“Our executives don’t recognize the importance of product marketing, so it feels like we don’t have much influence.”

Product Marketing Managers

“An understanding of the role within the business, product performance and a lack of product strategy are definitely the main pain points.”

“Underdeveloped marketing and sales functions is a problem for us.”

“Internal buy-in, poor internal behaviour related to knowledge sharing (i.e. Slack, critical information unorganized in internal wikis, salespeople creating their own content)”

“There’s a lack of understanding of all that product marketing does and how many hurdles we often have to overcome.”

“At the company I work for, product marketing has little influence on the product team.”

“There’s still a lack of understanding of what product marketing is. I’ve had to constantly correct people that it’s not communications! I work for a sales lead company so the level of influence in shaping/transforming from a marketing perspective is minimal. I’d love to see this switch happen. Previous companies I’ve worked for have been very marketing/brand-led which aligns better to customer needs and retains loyal customers.”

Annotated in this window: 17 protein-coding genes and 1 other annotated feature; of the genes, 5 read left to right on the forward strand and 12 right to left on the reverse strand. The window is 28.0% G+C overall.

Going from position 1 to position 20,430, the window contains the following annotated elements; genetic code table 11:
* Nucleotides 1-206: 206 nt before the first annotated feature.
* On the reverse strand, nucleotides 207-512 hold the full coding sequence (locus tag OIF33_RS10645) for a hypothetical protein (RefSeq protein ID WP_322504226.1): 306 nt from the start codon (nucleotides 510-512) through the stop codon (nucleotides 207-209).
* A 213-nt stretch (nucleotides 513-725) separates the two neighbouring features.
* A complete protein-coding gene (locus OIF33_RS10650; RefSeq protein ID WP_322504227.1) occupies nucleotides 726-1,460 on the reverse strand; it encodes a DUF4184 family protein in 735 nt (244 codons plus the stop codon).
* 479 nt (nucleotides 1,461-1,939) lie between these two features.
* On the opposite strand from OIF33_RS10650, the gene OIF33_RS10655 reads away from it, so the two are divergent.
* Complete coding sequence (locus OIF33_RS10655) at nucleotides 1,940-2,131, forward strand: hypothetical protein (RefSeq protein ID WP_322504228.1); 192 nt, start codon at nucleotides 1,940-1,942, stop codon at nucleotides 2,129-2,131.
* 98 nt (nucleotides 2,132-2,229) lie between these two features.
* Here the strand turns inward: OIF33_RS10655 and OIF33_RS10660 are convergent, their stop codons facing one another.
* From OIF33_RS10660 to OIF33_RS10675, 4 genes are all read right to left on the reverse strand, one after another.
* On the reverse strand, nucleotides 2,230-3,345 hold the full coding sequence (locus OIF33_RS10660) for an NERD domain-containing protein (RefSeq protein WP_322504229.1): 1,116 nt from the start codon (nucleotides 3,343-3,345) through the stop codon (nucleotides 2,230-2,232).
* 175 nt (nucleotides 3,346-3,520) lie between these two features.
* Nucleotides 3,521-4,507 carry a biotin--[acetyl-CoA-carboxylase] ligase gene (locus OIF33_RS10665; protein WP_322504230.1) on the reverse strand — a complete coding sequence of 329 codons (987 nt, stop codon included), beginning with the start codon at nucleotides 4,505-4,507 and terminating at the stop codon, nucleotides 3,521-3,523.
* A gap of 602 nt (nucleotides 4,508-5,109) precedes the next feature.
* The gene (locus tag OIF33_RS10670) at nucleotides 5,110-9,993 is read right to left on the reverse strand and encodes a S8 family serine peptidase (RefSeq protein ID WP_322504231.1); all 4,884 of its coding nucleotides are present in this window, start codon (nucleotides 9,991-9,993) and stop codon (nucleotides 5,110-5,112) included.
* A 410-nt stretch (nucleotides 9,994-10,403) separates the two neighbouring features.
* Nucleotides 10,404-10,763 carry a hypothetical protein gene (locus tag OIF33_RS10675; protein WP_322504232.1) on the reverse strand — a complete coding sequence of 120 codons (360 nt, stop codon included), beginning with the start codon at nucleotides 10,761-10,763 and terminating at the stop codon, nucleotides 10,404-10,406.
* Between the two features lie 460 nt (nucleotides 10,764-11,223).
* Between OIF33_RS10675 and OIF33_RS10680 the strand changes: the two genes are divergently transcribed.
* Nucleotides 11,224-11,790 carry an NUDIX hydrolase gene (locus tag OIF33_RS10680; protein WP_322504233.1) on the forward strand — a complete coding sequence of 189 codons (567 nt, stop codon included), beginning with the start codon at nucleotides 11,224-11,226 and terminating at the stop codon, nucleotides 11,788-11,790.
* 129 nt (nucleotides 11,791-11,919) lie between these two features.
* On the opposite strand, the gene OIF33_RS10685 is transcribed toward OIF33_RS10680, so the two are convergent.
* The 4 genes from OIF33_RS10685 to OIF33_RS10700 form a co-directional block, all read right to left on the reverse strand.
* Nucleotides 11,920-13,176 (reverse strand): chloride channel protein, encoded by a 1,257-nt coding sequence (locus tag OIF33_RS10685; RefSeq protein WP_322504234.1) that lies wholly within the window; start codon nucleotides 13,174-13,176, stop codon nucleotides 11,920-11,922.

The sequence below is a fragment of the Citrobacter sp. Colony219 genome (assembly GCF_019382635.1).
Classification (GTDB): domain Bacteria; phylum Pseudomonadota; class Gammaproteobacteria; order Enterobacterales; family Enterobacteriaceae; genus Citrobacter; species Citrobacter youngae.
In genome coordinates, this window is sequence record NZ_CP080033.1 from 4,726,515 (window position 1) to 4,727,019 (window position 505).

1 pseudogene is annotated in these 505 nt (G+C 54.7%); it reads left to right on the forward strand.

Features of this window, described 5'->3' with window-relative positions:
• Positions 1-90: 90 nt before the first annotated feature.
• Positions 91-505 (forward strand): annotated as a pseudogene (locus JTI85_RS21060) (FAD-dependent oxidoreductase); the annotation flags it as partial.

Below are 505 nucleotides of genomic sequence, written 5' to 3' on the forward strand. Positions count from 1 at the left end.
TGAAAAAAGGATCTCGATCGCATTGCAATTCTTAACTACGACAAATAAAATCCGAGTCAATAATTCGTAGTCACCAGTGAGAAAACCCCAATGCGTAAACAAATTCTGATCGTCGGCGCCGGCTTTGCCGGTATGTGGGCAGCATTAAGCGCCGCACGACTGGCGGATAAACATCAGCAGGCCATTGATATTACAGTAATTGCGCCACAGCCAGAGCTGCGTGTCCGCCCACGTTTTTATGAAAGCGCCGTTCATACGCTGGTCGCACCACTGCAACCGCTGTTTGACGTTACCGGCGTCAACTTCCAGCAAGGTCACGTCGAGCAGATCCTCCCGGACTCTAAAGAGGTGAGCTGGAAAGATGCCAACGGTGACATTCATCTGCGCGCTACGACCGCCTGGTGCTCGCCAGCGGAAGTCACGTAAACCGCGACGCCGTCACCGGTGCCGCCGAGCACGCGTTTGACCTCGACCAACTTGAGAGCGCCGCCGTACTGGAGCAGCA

“People don't understand the role or responsibility. It’s also really difficult being a manager without formal mandate.”

“SaaS moves so quickly that prioritizing and defining the right level of effort for initiatives is tough.”

“My company pushes a self-service model and we’re expected to be experts on 20 different tools and get mired in tactics and execution. There's very little time for strategy.”

“There are not enough people on my team to do everything I would like to do! I would love to keep developing the function and filling the many gaps I see (more sales enablement support, co-marketing and biz dev support) - we are falling short on the many things we could tackle if I only had more people.”

“Confirming the value of my contribution in an organization of 18,000+ people is tough.”

“The company doesn't view product marketing as the same critical function to drive growth in the way they do product/engineering and sales. So we are incredibly under-staffed based on the breadth of our product, scale of the product team, and markets we are competing in.”

“There's confusion as to where I sit in the company structure, am I marketing or am I product...? Technically I report to the Product Manager but if the VP of Marketing needs something done, it can be hard knowing what takes precedence.”